Coyote Ugly Parenting

, , , , , , , | Friendly | November 28, 2018

(My mail arrives late on this summer day, somewhere around 6:00 pm. I haven’t taken more than three steps when I hear an unfamiliar sound. Part of it reminds me of a tree snapping, but it sounds too metallic. Also, there is something like a patter mixed in, along with something like heavy breathing. Curiosity gets the better of me, so I follow it next door. Less than a second after I walk past my fence, I am looking straight into the answer’s eyes, and I run back to my door. The tree and metal snapping sounds are my neighbor’s fence being torn away. The patter is digging. And the heavy breathing is coming from the coyote doing it. However, I probably look like a fool, since that thing decides to ignore me as soon as I am gone, and goes back to digging. Once I am back inside and have ensured that my dog is, as well, I go to the back of my house to try and figure out why the coyote is so determined to get in my neighbor’s backyard. That takes all of two seconds. The moment I peek out the blinds, I see my neighbor sticking her head out the window, checking on her five-year-old daughter playing in the backyard. I quickly stick my head out the window, too.)

Me: “[Neighbor]! Bring your kid in! There’s a coyote trying to get into your yard!”

Neighbor: “No, no. It’s just someone’s dog. It’s fine. We don’t have vicious dogs around here.”

Me: “Lady, I looked right at it! It’s a coyote! Get your kid out of there before it tears down your fence!”

Neighbor: “It’s not going to hurt anyone! It just wants to play nice!”

Me: “Tell that to your fence!”

Neighbor: *sighs* “Fine! [DAUGHTER]! COME INSIDE AND WASH UP!”

(Thankfully, her daughter comes right in. A few minutes later, the noises stop. I poke my head out again and see the coyote running around her backyard.)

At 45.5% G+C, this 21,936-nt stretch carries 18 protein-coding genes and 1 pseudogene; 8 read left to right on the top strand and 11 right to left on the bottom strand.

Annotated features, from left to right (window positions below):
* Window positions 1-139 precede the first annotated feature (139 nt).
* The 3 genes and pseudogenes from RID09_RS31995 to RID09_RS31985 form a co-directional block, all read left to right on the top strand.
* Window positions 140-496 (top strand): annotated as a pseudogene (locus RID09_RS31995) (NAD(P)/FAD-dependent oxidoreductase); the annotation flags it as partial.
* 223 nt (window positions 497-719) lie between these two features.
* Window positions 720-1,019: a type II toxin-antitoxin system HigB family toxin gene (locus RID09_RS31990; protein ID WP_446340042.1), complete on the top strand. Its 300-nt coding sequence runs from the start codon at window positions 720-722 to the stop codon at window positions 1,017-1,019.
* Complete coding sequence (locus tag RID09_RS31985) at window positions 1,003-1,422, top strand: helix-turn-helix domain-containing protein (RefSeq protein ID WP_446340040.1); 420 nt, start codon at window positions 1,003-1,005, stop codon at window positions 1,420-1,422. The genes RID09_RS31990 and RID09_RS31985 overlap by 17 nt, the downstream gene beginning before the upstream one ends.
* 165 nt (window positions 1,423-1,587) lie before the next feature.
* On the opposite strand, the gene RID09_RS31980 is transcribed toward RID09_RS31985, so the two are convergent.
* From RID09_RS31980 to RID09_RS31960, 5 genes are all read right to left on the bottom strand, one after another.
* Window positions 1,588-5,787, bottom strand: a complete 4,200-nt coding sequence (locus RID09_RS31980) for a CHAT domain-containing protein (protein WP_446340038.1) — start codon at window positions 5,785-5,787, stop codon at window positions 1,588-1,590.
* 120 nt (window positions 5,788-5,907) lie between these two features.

Neighbor: “THAT’S A F****** COYOTE!”

(It went away before the police or animal control could arrive. Neither my dog nor my neighbor’s daughter were left outside unattended for a long while after that, though we’ve yet to see another coyote or any evidence of one.)

You Do The Hokey-Pokey And You Score An A

, , , , , , | Learning | November 26, 2018

I failed my first psychology course and was determined not to let it happen again. My professor in the next course was very conceited, and annoyingly so. He bragged about being a veteran, and said that his last name translated to “war” in another language, so naturally he was one of the best soldiers. He bragged about his doctorate degree and how smart he was, and said that we had better pay attention and learn from him and his accomplishments. He bragged about how tough his courses were and the fact that many of us would fail. Basically, he was an a**hole all around.

I attended every class, I paid attention, I took notes, I did all the homework, and I studied for the tests. There would be three tests throughout the semester making up most of the grade. He handed out blue books, gave us five questions, and told us to answer any three questions, as long as the answers were in paragraph form and at least three pages each. I tend to write small and close together, so I filled in as much as I could in my normal writing with as much information as I could remember on the subject, but I couldn’t fill all of the pages. My first test came back as a 67%. This was not good if I wanted to pass the class with a decent grade.

While taking my second test, I saw the professor grading another class’s test books. He would open the book, flip, flip, flip, flip, flip, flip, flip, flip, flip, close the book, and write a grade on it. It couldn’t have been more than ten seconds per test. After writing as much information as I could about the questions in bigger, spaced-out writing, I still fell short on my page requirements. I finished my pages talking about how I was noticing him grade tests, and how I was going to fill in the space with words that didn’t have anything to do with the subject material just to see if he noticed. When I got my second test back, it was 100%. Success!

For the third and final test, I wrote as much information as I could in big, spaced-out writing, then finished my pages with the lyrics to the “Hokey Pokey” and “Row, Row, Row Your Boat” with some psychology terms sprinkled in. “You put your cerebral cortex in, you take your frontal lobe out, you put your parietal lobe in, and you shake it all about…” My grade? 100%

And that’s the story on how I aced a class by writing song lyrics on the tests. I like to call it a psychology experiment.

Unrelated, but six years later, I learned that my coworker also had him as a professor, hated him equally as a professor, but later married his son and said he was a fantastic father-in-law.